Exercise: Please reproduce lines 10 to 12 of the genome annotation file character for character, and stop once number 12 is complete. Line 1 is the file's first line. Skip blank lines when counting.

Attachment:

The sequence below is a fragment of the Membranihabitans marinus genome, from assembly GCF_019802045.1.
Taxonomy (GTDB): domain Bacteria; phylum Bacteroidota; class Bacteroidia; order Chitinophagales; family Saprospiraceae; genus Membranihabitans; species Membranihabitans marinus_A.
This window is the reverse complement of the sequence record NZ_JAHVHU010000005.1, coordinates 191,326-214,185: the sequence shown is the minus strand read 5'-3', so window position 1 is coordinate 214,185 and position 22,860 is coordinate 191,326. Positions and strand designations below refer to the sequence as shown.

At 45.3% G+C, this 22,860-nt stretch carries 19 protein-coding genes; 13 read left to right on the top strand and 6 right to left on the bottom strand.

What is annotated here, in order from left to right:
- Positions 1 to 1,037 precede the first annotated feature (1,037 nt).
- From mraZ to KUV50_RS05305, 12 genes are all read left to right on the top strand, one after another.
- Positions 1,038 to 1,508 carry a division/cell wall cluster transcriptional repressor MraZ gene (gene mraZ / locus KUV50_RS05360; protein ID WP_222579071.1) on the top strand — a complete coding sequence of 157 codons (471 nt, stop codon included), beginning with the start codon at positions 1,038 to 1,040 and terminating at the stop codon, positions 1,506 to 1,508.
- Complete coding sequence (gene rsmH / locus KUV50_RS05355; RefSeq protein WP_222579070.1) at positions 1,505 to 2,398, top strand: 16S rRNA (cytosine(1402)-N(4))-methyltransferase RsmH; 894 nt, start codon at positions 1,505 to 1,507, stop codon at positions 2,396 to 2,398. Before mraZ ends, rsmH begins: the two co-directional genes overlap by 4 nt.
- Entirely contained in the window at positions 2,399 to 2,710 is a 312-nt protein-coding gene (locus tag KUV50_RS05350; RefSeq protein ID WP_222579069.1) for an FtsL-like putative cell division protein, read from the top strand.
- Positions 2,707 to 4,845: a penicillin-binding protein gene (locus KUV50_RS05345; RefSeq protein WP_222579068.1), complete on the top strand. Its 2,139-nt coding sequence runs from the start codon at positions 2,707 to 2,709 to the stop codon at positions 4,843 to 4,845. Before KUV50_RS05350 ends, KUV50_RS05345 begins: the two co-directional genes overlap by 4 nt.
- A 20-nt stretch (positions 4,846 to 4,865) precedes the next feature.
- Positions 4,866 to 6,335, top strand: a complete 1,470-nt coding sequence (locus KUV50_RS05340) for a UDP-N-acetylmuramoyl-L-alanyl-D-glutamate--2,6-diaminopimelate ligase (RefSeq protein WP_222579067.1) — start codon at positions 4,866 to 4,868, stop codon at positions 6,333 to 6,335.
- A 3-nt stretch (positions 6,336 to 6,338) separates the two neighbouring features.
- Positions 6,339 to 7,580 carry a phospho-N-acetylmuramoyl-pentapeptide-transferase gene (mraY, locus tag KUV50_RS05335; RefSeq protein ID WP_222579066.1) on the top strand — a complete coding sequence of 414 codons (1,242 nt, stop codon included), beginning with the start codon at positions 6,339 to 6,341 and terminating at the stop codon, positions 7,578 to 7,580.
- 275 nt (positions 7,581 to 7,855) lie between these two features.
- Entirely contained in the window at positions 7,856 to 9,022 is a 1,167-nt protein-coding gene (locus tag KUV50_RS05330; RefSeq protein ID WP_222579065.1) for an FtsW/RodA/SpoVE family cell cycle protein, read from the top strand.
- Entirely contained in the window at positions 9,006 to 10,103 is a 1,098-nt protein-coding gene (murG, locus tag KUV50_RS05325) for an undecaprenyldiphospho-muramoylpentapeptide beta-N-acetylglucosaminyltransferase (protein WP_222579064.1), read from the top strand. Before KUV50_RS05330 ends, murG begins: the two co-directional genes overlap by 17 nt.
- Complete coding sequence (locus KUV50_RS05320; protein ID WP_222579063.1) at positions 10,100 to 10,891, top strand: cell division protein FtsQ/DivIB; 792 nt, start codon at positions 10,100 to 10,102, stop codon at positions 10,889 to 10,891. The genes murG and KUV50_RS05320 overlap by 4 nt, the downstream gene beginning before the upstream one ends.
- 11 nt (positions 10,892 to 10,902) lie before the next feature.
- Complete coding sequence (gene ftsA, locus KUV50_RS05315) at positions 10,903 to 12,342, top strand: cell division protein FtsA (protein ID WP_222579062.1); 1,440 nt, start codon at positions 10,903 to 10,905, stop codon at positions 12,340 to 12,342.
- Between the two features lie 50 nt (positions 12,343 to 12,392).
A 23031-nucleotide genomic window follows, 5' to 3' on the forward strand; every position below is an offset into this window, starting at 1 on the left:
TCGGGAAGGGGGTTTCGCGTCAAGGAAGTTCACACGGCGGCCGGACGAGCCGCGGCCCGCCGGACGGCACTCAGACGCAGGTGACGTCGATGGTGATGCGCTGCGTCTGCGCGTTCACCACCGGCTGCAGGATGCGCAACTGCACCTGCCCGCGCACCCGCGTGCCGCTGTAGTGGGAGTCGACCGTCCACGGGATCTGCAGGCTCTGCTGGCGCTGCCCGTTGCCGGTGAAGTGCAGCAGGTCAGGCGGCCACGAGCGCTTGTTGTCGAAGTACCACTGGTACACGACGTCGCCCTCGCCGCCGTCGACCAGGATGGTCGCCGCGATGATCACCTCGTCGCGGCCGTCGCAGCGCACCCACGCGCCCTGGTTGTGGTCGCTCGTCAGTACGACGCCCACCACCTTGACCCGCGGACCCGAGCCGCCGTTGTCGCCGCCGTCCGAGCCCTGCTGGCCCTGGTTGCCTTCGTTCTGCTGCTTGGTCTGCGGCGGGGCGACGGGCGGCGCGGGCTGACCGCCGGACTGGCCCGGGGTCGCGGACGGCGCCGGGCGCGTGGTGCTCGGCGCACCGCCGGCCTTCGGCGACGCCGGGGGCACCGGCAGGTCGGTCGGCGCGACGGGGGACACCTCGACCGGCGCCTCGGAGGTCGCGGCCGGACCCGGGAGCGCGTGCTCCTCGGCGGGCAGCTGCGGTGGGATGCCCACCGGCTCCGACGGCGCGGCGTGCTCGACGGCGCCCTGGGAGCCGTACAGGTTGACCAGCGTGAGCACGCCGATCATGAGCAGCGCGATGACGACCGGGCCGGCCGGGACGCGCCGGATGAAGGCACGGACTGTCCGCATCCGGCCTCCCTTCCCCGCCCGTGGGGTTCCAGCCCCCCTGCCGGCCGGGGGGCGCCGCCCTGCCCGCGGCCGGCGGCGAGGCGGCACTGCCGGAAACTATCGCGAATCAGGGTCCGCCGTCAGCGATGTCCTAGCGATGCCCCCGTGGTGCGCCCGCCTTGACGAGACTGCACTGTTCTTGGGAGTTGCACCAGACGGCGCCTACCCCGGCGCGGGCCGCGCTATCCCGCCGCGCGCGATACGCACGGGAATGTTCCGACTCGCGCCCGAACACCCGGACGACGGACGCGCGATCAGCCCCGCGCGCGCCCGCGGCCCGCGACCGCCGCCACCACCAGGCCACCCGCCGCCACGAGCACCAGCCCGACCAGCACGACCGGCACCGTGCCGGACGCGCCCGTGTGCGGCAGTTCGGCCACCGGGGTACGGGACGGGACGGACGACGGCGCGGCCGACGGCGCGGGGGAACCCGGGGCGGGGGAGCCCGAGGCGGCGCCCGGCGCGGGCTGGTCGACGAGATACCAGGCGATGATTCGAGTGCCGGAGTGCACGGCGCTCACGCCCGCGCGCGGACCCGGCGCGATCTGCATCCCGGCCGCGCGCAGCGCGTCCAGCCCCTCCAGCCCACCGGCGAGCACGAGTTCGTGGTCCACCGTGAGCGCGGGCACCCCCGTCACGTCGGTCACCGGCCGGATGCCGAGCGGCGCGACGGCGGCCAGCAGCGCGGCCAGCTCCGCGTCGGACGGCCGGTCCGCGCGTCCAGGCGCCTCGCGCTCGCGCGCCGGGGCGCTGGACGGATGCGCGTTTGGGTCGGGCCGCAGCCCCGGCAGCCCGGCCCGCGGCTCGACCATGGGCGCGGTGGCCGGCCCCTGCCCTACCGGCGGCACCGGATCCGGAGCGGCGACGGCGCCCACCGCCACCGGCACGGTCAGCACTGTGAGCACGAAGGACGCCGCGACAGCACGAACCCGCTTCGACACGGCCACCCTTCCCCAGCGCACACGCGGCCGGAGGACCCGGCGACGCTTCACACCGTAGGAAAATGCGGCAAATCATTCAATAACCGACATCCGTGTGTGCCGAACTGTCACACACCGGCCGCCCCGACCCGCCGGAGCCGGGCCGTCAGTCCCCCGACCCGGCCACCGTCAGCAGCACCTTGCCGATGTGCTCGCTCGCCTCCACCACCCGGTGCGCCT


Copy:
- Entirely contained in the window at positions 2,399 to 2,710 is a 312-nt protein-coding gene (locus tag KUV50_RS05350; RefSeq protein ID WP_222579069.1) for an FtsL-like putative cell division protein, read from the top strand.
- Positions 2,707 to 4,845: a penicillin-binding protein gene (locus KUV50_RS05345; RefSeq protein WP_222579068.1), complete on the top strand. Its 2,139-nt coding sequence runs from the start codon at positions 2,707 to 2,709 to the stop codon at positions 4,843 to 4,845. Before KUV50_RS05350 ends, KUV50_RS05345 begins: the two co-directional genes overlap by 4 nt.
- A 20-nt stretch (positions 4,846 to 4,865) precedes the next feature.